It's More than a Full Garage
Whenever I talk about Kraft Transitions and our work helping people downsize and declutter, people joke “wow, could you make room in my garage for my car?” Well, yes, I can do that, but if your garage is anything like the garage of my youth, it will invariably fill up again.
If you want to have a permanent impact on your garage, the answer is quite simple: stop buying more stuff and let go of the things you don’t need.
Our culture encourages frequent and consistent acquisition and we are bombarded with messages that we need more, better, newer stuff. Purchase a nice home and fill it with nice things. As we get better jobs we are supposed to get better cars and bigger houses to make room for more stuff.
This consumer frenzy is a relatively modern invention. Our parents and grandparents managed to acquire a home and enough things without going bonkers. Quality crafted items were passed down to the next generation. Homes were paid for and people saved for a rainy day.
Those of us at the younger side of the Boom don’t have the same saving and spending habits. We want stuff when we want it and aren’t afraid of debt. We grew up straddling the growing crevice between the worlds of “save and repair it and don’t spend what you don’t have” and “buy a new one on credit.” Many of us jumped to the “buy now, be happy” side.
The trend towards downsizing and smaller houses may be an exhausted reaction to the consumer marathon we have been running. The trick is finding the balance between “I am giving away my worldly possessions and living in a house the size of a shed” and “Heh, let’s get another storage unit so we can clean out the garage (again).”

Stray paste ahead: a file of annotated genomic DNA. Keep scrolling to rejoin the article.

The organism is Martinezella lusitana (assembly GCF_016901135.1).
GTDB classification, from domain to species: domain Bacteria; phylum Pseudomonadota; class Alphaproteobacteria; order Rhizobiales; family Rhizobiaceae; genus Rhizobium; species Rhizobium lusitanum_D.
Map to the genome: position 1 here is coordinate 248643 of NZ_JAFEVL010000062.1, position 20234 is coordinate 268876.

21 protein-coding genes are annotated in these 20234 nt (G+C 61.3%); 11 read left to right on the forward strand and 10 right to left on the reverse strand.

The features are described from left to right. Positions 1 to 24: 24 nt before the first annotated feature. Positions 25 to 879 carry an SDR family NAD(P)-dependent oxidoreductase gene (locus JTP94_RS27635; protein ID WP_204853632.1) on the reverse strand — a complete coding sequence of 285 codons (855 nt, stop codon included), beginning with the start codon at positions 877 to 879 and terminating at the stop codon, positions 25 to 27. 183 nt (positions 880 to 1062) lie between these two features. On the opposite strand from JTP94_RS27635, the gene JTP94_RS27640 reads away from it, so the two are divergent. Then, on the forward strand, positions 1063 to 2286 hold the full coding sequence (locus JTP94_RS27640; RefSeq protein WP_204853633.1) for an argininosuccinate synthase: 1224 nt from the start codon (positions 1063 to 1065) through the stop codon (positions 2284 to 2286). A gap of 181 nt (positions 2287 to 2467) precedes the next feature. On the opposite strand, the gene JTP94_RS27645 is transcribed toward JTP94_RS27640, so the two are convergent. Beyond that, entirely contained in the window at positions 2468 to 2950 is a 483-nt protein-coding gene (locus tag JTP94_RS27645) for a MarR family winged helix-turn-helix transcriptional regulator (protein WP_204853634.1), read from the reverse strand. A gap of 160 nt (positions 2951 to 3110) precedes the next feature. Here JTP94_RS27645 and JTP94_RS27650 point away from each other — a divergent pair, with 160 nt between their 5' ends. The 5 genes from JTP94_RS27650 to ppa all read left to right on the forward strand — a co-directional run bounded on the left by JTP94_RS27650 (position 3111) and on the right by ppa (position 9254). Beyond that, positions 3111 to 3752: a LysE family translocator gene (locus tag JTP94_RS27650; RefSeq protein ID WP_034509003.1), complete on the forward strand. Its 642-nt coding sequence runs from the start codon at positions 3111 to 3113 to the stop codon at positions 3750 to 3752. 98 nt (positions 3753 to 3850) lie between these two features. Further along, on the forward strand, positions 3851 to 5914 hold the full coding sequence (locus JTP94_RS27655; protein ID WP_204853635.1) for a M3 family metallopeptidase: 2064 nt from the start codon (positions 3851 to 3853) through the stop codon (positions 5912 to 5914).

There is too much stuff in our homes for different reasons. We may have inherited from family. It may have gotten physically harder to discard what is no longer needed. If we are caregivers or have an illness the last thing we have time for is cleaning.
If you have the verve and vigor to shed those storage units, reduce your belongings, rent out a room for some extra income, or move to a smaller place, what are you waiting for? Wait too long and you may lose control of the process.
Waiting too long can also be deadly. One of the biggest unexpected health disasters is a broken hip caused by a fall, usually in our own homes. Very often the culprit is something we tripped over. If you fall and get hurt at home, can the fire department and EMTs get in and get you out? Minor injuries or illnesses could turn serious if help can’t reach you.
Those things we love and can’t bear to part with don’t actually love us back. If this is your situation, you are not alone. Reaching out for help doesn’t put you into a hospital or nursing home. Waiting for a disaster might. Is your stuff worth the potential loss of life and independence? Staying put requires staying safe.
Clear hallways, around doors and stairways, and the spaces you use regularly. Make sure you have plenty of lighting and non-slip steps with accessible handrails. Remove low standing furniture, especially if sharp edges are involved away from the beaten path; they can do more than cause a shin bruise. Be conscious of the whereabouts of your dog or cat. If like mine, and you are in the kitchen, they are likely underfoot.
2018 is the year to make a lifesaving shift in how you interact with your stuff. Kraft Transitions offers confidential and respectful services to help you regain control. 707.362.3223 firstname.lastname@example.org.